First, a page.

OPINION: Southeast Asia’s beleaguered exploration industry has received a shot in the arm with Philippines President Rodrigo Duterte moving to end the six-year moratorium that has seen seismic acquisition and drilling grind to a halt in a disputed area of the South China Sea.

“We trust China will respect our sovereign decision,” said Philippines Energy Secretary Alfonso Cusi.


Energy explored: Gain valuable insight into the global oil and gas industry's energy transition from Accelerate, the new weekly newsletter from Upstream and Recharge. Sign up here.

The former Manila administration in 2014 declared force majeure over several service contracts in the West Philippine Sea — waters within its exclusive economic zone but also claimed by China that had scuppered some earlier exploration forays.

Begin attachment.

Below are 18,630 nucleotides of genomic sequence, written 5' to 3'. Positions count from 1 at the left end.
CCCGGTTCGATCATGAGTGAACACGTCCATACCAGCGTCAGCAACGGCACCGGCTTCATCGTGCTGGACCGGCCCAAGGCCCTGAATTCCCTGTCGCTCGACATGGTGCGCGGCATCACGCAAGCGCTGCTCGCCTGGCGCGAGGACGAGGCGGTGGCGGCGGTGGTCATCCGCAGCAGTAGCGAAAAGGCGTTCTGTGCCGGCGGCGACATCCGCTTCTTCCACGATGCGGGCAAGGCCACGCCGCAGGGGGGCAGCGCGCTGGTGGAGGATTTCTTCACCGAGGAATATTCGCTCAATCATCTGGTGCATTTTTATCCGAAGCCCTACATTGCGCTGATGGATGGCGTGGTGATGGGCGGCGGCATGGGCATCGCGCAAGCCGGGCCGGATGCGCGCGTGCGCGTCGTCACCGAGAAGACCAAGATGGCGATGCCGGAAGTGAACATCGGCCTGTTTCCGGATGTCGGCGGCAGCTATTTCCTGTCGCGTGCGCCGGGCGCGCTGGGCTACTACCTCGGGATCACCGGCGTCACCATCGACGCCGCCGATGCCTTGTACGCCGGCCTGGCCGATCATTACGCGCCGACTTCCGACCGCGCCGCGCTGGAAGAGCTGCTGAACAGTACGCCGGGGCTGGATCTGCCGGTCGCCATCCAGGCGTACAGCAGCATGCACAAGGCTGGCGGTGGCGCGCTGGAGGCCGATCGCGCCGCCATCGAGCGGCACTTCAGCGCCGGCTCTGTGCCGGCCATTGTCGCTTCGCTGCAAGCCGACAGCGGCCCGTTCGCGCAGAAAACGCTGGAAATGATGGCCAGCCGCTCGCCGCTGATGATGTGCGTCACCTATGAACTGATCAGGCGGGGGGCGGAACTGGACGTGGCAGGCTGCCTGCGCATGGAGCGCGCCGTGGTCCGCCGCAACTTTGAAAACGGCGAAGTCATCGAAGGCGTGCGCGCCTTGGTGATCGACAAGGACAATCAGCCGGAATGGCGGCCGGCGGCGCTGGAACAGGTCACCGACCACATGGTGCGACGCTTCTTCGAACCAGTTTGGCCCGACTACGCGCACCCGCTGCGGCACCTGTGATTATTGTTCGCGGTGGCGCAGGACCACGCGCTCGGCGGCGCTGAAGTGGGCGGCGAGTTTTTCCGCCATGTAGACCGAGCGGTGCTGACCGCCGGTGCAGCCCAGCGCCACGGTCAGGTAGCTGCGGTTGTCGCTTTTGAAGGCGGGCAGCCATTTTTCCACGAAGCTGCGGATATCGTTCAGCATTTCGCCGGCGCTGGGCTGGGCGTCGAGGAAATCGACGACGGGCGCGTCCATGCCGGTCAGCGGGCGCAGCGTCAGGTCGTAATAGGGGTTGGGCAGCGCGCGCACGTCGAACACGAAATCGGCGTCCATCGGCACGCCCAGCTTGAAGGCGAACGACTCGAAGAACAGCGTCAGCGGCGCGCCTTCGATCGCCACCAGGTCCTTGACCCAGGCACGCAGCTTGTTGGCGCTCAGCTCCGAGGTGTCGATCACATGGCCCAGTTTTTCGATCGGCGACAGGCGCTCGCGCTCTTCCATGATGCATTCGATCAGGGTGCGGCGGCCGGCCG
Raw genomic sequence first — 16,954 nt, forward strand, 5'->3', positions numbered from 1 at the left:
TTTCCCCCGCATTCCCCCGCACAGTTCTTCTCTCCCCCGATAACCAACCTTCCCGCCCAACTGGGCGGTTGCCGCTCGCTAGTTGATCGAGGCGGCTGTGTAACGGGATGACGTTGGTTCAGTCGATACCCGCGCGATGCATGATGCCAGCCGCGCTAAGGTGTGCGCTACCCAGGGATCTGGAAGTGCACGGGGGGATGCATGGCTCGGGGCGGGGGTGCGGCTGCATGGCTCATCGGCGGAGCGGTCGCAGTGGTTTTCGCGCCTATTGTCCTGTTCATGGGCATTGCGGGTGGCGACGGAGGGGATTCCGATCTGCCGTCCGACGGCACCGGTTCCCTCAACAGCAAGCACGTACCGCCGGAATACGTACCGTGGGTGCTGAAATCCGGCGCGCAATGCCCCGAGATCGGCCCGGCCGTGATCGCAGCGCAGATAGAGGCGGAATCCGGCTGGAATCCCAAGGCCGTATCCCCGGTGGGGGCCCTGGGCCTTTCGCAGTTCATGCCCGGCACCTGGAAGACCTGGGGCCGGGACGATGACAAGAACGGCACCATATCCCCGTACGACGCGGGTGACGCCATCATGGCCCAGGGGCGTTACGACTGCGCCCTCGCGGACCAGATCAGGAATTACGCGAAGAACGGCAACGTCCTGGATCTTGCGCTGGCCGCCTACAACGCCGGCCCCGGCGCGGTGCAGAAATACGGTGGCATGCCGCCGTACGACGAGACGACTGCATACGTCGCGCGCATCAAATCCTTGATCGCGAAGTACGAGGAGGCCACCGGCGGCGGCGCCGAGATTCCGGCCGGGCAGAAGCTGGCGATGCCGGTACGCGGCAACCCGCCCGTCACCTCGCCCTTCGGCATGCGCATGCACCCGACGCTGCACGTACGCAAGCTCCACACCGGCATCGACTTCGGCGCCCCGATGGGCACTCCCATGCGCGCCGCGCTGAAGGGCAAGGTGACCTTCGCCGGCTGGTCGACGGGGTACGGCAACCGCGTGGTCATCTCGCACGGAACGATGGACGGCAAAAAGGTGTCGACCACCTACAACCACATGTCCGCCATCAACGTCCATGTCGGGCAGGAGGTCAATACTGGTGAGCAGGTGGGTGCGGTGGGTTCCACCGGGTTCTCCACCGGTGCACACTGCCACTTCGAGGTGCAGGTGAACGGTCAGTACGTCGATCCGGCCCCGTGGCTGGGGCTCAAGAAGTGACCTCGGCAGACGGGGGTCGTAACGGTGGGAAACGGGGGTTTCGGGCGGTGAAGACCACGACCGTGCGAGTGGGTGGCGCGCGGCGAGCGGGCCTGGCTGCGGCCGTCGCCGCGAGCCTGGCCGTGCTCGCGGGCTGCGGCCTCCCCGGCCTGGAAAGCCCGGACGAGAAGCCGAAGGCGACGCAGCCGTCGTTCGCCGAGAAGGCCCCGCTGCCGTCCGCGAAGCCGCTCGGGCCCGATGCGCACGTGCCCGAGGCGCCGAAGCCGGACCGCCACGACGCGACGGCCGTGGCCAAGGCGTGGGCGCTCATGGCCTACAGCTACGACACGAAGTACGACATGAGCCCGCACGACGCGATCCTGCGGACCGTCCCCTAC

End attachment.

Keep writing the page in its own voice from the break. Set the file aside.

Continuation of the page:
Operators of these service contracts are understood to have lobbied the Department of Energy to be allowed to resume exploration and the department then made that recommendation to Duterte.

Exploration is needed — and fast — as Shell’s giant Malampaya gas field off Palawan, which delivers significant feedstock volumes for power generation, goes into decline in the coming years.

The Philippines is fast gearing up for its maiden liquefied natural gas imports but new indigenous reserves could help cushion the dependence on — and cost of — these.

Beijing has made positive noises in response to Duterte’s statement, which also paves the way for the countries to start renegotiating earlier proposed joint exploration by their respective state oil and gas companies.

However, there remains concern that regional power China could exert pressure on the Philippines in such exploration negotiations, without the threat of military intervention on future unilateral exploration.

(This is an Upstream opinion article.)